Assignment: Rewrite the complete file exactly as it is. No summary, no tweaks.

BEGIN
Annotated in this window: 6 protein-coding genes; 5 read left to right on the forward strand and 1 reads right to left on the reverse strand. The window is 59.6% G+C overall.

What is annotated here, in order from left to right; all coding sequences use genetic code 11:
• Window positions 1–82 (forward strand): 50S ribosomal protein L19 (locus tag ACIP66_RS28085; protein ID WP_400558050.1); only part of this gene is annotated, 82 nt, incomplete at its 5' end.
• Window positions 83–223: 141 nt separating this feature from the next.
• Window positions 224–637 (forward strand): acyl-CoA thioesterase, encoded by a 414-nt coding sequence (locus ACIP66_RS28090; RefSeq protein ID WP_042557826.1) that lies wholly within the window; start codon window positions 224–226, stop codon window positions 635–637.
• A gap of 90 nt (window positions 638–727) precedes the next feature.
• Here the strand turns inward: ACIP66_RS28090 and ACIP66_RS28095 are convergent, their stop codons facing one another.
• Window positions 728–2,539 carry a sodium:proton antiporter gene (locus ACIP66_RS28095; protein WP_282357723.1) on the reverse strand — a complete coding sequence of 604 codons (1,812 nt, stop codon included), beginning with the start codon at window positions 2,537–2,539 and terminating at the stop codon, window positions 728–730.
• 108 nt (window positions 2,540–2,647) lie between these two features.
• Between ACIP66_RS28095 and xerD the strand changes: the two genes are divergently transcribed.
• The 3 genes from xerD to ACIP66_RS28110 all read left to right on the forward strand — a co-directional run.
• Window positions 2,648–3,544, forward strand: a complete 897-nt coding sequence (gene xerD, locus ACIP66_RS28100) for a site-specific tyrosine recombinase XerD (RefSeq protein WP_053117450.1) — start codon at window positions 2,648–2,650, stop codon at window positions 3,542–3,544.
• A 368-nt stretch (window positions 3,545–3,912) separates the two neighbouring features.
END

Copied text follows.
Annotated in this window: 6 protein-coding genes; 5 read left to right on the forward strand and 1 reads right to left on the reverse strand. The window is 59.6% G+C overall.

What is annotated here, in order from left to right; all coding sequences use genetic code 11:
• Window positions 1–82 (forward strand): 50S ribosomal protein L19 (locus tag ACIP66_RS28085; protein ID WP_400558050.1); only part of this gene is annotated, 82 nt, incomplete at its 5' end.
• Window positions 83–223: 141 nt separating this feature from the next.
• Window positions 224–637 (forward strand): acyl-CoA thioesterase, encoded by a 414-nt coding sequence (locus ACIP66_RS28090; RefSeq protein ID WP_042557826.1) that lies wholly within the window; start codon window positions 224–226, stop codon window positions 635–637.
• A gap of 90 nt (window positions 638–727) precedes the next feature.
• Here the strand turns inward: ACIP66_RS28090 and ACIP66_RS28095 are convergent, their stop codons facing one another.
• Window positions 728–2,539 carry a sodium:proton antiporter gene (locus ACIP66_RS28095; protein WP_282357723.1) on the reverse strand — a complete coding sequence of 604 codons (1,812 nt, stop codon included), beginning with the start codon at window positions 2,537–2,539 and terminating at the stop codon, window positions 728–730.
• 108 nt (window positions 2,540–2,647) lie between these two features.
• Between ACIP66_RS28095 and xerD the strand changes: the two genes are divergently transcribed.
• The 3 genes from xerD to ACIP66_RS28110 all read left to right on the forward strand — a co-directional run.
• Window positions 2,648–3,544, forward strand: a complete 897-nt coding sequence (gene xerD, locus ACIP66_RS28100) for a site-specific tyrosine recombinase XerD (RefSeq protein WP_053117450.1) — start codon at window positions 2,648–2,650, stop codon at window positions 3,542–3,544.
• A 368-nt stretch (window positions 3,545–3,912) separates the two neighbouring features.